Opening Legal Education to the Public Through Technology

As much as I enjoy discussing how technology can improve and enhance legal practice, I firmly believe this technological transition has to begin before – in the law schools. Despite, or perhaps in spite of generational differences, the vast majority of legal graduates are technologically illiterate. Changes to the way that legal education itself is delivered may make the difference.

Central to this change is the realization that lawyers are no long the gatekeepers to legal information. Access to justice demands that justice be accessible and comprehensible to the public. This may lead to further development of legal education programs intended for the public.

I’ve previously mentioned the use of Massive Open Online Courses (MOOCs) by some American law schools for the public. The Chronicle recently conducted a survey of professors offering MOOCs. Many of these instructors believe MOOCs are “worth the hype,” and thought that online classes could reduce the costs of education. However, teaching these free online courses are enormously time consuming for these instructors, who indicated their regular coursework suffer as a result.

The growth in community college enrollment, especially when contrasted to application slumps in some areas of higher education like law schools, may provide some clues as to what the public is really interested in. Applied teaching, where education is connected to the real world, is one of the primary appeals. The flexibility of educational programs and services offered is another.

Legal education isn’t just for lawyers any more. Osgoode Hall is already providing non-credit education for professionals, many of whom have no legal education at all.

If a party is initiating a small claims procedure and cannot afford a lawyer, why shouldn’t there be a weekend workshop on what to expect? If a couple is separating and knows a divorce is imminent, why couldn’t an online course over 6 months provide them the basics on property division, custody and access, and court procedures? What lawyer wouldn’t want to refer a prospective client to an educational program that could foster more of a partnership-type of relationship? When lawyers are no longer the gatekeepers to legal education they may have to start thinking about how they can become the keymasters, who can provide clients access to the tools and resources they need.

For law schools this may the revenue stream they badly need, and for the public it might be the technological change making legal education accessible and affordable.

The biggest advantage of these online programs is the metrics instructors receive. Like any online analytics used by businesses, schools can determine which subjects are most engaging to students, and hopefully identify ways to improve the syllabus. Some courses include an auto-grading function.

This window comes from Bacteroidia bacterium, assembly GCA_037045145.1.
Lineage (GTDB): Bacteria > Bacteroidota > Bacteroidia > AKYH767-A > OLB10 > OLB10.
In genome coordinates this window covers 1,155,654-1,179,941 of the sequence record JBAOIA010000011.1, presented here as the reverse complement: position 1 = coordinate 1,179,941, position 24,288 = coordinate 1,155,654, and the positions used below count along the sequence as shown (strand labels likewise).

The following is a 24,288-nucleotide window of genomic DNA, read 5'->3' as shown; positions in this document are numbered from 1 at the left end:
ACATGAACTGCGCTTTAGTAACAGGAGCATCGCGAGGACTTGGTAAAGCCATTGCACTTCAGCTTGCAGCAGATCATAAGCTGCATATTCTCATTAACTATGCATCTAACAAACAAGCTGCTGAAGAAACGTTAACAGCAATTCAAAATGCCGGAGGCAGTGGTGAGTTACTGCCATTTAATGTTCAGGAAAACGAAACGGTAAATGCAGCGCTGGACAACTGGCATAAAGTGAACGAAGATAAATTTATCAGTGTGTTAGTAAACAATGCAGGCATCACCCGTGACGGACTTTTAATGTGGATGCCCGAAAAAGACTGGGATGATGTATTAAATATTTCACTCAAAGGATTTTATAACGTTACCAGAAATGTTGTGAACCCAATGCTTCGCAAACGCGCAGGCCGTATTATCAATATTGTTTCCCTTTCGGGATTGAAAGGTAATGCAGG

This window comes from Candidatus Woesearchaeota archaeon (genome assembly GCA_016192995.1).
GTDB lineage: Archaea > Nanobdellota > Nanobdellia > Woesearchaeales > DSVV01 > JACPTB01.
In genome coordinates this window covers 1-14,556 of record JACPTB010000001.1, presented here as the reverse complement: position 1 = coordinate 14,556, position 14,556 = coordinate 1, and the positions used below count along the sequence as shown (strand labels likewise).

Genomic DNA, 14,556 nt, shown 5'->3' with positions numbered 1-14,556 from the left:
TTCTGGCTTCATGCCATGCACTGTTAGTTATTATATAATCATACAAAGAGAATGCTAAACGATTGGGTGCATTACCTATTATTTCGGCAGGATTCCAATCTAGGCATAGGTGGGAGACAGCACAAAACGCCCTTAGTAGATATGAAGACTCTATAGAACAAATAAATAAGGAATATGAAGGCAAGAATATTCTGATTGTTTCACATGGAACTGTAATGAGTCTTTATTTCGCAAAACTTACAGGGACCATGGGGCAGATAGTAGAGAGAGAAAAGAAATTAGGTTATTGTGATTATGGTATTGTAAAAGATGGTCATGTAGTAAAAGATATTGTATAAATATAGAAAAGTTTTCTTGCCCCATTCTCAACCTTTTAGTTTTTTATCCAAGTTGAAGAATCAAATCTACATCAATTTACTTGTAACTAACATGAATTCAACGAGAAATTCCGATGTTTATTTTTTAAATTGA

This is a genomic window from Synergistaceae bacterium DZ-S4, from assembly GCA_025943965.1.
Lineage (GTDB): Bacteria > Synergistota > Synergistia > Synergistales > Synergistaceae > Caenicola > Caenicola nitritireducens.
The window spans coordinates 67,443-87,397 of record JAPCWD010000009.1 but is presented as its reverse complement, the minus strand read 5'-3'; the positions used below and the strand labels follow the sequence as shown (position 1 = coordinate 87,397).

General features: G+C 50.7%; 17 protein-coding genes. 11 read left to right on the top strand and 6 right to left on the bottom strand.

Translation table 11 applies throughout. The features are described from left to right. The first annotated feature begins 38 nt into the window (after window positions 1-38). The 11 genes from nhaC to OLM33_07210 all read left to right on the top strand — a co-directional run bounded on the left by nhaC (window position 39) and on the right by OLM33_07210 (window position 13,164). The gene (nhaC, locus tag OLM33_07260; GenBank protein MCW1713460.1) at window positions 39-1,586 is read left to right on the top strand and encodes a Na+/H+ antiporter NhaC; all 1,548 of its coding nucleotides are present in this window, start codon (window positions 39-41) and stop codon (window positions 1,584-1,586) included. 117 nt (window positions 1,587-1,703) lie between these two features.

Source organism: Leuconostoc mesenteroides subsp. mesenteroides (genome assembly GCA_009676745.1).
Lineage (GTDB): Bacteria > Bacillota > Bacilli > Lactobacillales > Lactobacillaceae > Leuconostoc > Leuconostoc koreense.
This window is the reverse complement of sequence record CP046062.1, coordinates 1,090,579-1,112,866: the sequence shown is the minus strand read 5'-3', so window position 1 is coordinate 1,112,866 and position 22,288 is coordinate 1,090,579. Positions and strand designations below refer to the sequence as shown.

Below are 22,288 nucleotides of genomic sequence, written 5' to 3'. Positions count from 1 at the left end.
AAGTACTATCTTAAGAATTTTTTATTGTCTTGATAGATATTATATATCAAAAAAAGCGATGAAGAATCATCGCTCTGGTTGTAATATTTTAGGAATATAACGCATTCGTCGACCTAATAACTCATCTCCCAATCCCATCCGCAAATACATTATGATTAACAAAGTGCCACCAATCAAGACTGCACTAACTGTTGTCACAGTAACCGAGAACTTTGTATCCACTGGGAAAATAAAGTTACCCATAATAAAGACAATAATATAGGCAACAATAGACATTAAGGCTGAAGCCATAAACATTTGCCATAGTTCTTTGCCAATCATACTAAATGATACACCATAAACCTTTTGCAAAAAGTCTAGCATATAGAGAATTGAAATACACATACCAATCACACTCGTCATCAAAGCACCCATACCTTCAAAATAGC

The American Council on Education is exploring whether MOOCs should provide participants credit at colleges by charging fees instead of tuition. But these proposals have received strong opposition from faculty and governing bodies. In The Chronicle survey 72 per cent of faculty believed that participants should not receive credit, but expect that this will come in some form in the future.

Those supporting academic credit are typically teaching courses like math, science, and engineering, which are somewhat easier to develop automatic grading systems for. In other words, subjects that are drastically different than teaching law. Or are they?

Law schools purport to teach law students the law, not how to write law school exams. The manner in which these exams are evaluated is one of the most coveted secrets in legal education. There’s no science to how these things are marked, at least not one apparent to law students. Although there are vague references to the IRAC method, many law students don’t figure out how this actually works until some time in 3L, at which point they’ve opted for seminars and essay-based exams anyhow. 

One of these online education course systems has recently announced an artificial intelligence system which can accurately grade essay responses. The system works by entering 100 marked essays into the system, and then grades any essays on the same basis as the professor who marked the original 100 entries. The most significant benefit from this approach is that it reduces human error and the effect of things like human fatigue. Any variations within these automated systems are similar to what you would find between human evaluations.

Concerns exist about gaming these systems, and opposition exists for these measures as well. In my own experience with automated educational tools like TurnItIn, I find they are invaluable in helping to save time and flag problems but still require diligent effort to review the content itself. One of the more promising uses of these tools are teaching students how to write better. In other words, automated grading systems can act as an educational tool when provided to students to review their work before submission.

Law school instructors could create an essay template within an automated grader which would flag key concepts or cases which students overlook, prompting them to review their notes and research a point of law. Better yet, written assignments could include a factum or legal pleadings with preferred or necessary elements, so that the practical skill of drafting is taught instead of presumably absorbed on the job.